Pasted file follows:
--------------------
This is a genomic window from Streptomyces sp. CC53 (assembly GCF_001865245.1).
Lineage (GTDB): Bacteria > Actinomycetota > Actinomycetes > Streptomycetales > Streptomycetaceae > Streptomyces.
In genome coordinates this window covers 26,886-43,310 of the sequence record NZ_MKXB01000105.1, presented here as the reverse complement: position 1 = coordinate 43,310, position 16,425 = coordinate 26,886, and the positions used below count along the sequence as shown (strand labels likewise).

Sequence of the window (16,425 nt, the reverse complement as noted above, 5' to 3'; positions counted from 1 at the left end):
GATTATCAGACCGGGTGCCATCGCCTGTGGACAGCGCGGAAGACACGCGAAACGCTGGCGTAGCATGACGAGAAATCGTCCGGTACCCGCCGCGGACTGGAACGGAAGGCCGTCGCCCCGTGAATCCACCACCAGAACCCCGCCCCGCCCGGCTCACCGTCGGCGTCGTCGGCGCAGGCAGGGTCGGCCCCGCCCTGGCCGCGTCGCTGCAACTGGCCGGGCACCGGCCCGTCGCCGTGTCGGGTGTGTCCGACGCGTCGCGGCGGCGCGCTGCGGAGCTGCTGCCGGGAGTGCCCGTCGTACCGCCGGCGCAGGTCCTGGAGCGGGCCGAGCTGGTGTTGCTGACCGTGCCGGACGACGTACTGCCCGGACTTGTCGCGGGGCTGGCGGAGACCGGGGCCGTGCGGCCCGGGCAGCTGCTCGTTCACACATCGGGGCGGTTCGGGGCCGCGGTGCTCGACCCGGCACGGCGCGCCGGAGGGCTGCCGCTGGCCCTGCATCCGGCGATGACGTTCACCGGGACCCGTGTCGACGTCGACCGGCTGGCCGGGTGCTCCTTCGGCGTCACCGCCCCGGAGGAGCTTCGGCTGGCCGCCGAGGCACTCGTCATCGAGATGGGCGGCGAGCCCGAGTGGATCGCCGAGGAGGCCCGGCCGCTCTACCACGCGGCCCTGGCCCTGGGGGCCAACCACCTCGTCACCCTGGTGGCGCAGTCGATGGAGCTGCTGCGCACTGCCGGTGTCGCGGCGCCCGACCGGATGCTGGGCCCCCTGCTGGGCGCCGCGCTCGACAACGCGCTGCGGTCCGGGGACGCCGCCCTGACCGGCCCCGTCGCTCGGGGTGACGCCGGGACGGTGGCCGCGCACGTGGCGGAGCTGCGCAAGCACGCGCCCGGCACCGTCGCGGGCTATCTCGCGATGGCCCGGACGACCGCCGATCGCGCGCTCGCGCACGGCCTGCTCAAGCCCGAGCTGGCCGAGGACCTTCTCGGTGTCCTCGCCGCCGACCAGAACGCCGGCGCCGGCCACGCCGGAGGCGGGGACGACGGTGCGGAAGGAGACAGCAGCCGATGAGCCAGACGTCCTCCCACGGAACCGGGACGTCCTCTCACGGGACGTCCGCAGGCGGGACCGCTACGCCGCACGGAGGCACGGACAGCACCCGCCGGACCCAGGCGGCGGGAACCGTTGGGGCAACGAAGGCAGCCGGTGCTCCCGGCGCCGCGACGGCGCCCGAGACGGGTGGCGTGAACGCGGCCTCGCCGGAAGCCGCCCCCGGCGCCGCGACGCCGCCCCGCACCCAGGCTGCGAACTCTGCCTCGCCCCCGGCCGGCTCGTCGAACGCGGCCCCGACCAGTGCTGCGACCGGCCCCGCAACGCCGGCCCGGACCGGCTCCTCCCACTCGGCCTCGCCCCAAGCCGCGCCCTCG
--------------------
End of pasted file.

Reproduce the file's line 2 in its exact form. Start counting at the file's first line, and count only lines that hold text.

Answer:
Lineage (GTDB): Bacteria > Actinomycetota > Actinomycetes > Streptomycetales > Streptomycetaceae > Streptomyces.